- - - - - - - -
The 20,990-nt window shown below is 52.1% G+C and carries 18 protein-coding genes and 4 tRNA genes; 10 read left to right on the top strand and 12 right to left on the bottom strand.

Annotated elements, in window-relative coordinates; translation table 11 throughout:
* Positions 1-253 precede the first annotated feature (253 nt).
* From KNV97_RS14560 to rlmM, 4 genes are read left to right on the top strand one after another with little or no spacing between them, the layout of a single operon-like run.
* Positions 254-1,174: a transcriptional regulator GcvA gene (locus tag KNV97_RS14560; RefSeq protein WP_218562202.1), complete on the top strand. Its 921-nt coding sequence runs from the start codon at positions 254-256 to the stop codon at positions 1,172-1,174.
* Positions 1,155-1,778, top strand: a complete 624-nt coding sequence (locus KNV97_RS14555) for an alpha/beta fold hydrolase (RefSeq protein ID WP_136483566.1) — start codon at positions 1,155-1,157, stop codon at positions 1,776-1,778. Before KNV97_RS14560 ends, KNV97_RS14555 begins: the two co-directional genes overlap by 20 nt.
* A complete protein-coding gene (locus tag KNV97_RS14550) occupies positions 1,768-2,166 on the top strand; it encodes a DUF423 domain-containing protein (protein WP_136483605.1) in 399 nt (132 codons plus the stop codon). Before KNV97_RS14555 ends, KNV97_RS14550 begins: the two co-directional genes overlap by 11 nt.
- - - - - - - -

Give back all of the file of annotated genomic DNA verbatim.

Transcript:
The 20,990-nt window shown below is 52.1% G+C and carries 18 protein-coding genes and 4 tRNA genes; 10 read left to right on the top strand and 12 right to left on the bottom strand.

Annotated elements, in window-relative coordinates; translation table 11 throughout:
* Positions 1-253 precede the first annotated feature (253 nt).
* From KNV97_RS14560 to rlmM, 4 genes are read left to right on the top strand one after another with little or no spacing between them, the layout of a single operon-like run.
* Positions 254-1,174: a transcriptional regulator GcvA gene (locus tag KNV97_RS14560; RefSeq protein WP_218562202.1), complete on the top strand. Its 921-nt coding sequence runs from the start codon at positions 254-256 to the stop codon at positions 1,172-1,174.
* Positions 1,155-1,778, top strand: a complete 624-nt coding sequence (locus KNV97_RS14555) for an alpha/beta fold hydrolase (RefSeq protein ID WP_136483566.1) — start codon at positions 1,155-1,157, stop codon at positions 1,776-1,778. Before KNV97_RS14560 ends, KNV97_RS14555 begins: the two co-directional genes overlap by 20 nt.
* A complete protein-coding gene (locus tag KNV97_RS14550) occupies positions 1,768-2,166 on the top strand; it encodes a DUF423 domain-containing protein (protein WP_136483605.1) in 399 nt (132 codons plus the stop codon). Before KNV97_RS14555 ends, KNV97_RS14550 begins: the two co-directional genes overlap by 11 nt.